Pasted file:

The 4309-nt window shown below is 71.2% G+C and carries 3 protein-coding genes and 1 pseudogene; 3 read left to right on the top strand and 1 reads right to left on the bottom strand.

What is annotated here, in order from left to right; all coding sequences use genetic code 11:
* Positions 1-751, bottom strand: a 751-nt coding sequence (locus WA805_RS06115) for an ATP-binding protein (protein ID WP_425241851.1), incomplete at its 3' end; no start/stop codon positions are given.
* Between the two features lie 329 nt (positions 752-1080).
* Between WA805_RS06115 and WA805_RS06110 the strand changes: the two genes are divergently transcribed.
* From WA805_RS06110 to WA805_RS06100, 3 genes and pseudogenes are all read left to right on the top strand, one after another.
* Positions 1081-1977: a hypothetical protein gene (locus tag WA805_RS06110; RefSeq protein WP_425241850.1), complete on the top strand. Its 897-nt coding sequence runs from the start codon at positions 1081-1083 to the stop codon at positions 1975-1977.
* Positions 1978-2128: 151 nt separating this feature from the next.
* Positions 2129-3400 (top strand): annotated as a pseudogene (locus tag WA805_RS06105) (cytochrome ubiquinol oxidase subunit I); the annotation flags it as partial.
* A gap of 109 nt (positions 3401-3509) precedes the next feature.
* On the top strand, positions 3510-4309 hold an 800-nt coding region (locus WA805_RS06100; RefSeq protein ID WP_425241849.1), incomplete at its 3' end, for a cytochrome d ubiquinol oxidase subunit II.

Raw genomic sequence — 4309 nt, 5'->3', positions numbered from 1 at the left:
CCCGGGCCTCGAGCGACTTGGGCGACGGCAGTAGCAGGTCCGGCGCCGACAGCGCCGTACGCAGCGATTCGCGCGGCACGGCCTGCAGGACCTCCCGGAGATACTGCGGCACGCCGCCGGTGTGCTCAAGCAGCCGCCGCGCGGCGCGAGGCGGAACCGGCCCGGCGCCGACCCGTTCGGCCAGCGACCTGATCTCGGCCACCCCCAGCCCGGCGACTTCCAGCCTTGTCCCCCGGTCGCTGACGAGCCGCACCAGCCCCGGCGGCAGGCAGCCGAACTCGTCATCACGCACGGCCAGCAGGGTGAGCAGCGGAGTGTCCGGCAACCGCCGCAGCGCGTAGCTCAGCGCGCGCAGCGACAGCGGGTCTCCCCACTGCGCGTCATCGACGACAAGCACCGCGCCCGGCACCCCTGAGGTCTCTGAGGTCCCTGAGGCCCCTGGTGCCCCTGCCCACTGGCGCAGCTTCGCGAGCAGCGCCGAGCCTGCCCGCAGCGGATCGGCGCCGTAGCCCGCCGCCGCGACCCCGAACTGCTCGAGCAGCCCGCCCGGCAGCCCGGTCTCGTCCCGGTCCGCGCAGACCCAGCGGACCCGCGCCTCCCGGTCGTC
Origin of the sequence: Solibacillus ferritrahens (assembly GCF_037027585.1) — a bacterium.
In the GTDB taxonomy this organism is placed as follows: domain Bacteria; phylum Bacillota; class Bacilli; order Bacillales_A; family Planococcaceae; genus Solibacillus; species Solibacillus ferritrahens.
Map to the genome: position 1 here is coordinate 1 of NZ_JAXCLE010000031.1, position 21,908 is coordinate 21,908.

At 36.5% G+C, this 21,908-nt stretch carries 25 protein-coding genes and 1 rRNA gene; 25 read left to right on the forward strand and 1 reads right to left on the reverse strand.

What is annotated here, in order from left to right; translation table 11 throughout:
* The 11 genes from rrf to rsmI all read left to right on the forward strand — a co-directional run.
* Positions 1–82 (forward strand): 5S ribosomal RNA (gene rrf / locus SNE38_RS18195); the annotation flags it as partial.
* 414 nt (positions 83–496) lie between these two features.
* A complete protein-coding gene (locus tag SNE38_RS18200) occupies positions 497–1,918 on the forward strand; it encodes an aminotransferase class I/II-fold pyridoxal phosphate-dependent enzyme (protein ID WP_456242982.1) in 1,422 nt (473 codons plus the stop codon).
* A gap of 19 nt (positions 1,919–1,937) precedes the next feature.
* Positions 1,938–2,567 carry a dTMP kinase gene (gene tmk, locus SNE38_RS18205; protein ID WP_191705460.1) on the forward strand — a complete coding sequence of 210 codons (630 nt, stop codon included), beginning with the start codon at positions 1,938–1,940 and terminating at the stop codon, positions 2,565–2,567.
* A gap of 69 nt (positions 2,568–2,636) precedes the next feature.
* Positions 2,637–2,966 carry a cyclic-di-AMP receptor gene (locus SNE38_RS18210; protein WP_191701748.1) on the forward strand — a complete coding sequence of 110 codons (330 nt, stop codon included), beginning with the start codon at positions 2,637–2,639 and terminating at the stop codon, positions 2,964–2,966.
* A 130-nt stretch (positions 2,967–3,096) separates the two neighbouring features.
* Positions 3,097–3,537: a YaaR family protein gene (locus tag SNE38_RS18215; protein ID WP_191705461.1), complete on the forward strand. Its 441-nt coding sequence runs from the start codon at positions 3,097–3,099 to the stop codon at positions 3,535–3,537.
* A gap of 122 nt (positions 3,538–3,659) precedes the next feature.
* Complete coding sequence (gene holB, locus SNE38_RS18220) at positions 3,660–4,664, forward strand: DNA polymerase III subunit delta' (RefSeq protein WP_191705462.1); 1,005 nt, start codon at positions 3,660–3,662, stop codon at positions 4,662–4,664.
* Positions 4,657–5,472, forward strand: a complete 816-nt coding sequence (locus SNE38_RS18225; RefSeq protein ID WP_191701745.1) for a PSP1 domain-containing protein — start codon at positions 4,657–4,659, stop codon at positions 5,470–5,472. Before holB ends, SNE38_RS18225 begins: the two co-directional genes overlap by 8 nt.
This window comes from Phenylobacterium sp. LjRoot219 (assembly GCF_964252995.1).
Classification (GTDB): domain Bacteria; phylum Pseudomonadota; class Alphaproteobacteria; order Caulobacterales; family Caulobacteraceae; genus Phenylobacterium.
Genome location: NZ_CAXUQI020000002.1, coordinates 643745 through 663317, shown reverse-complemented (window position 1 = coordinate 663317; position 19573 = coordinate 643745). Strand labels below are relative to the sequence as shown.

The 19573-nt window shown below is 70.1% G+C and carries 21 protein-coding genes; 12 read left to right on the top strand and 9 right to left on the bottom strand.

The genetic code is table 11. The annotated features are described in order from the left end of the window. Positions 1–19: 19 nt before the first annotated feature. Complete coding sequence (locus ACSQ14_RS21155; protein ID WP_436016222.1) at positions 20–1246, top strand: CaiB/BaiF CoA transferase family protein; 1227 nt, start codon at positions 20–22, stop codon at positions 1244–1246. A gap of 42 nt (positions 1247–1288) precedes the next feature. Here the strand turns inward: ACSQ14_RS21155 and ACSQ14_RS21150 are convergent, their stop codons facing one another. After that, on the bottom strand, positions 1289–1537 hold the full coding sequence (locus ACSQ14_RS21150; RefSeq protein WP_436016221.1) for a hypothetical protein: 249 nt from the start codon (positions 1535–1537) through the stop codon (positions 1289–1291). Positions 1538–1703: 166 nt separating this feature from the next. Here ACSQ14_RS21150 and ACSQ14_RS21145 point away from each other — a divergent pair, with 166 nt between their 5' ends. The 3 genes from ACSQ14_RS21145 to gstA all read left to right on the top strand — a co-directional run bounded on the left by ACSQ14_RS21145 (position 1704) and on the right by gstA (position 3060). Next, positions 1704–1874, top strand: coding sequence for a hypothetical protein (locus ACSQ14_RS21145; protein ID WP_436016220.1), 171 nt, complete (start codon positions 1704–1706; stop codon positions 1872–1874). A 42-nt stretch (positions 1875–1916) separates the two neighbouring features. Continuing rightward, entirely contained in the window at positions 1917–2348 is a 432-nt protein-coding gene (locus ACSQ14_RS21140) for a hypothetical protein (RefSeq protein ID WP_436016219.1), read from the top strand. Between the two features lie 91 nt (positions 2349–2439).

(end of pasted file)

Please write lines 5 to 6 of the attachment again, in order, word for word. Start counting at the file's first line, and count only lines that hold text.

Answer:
* Between WA805_RS06115 and WA805_RS06110 the strand changes: the two genes are divergently transcribed.
* From WA805_RS06110 to WA805_RS06100, 3 genes and pseudogenes are all read left to right on the top strand, one after another.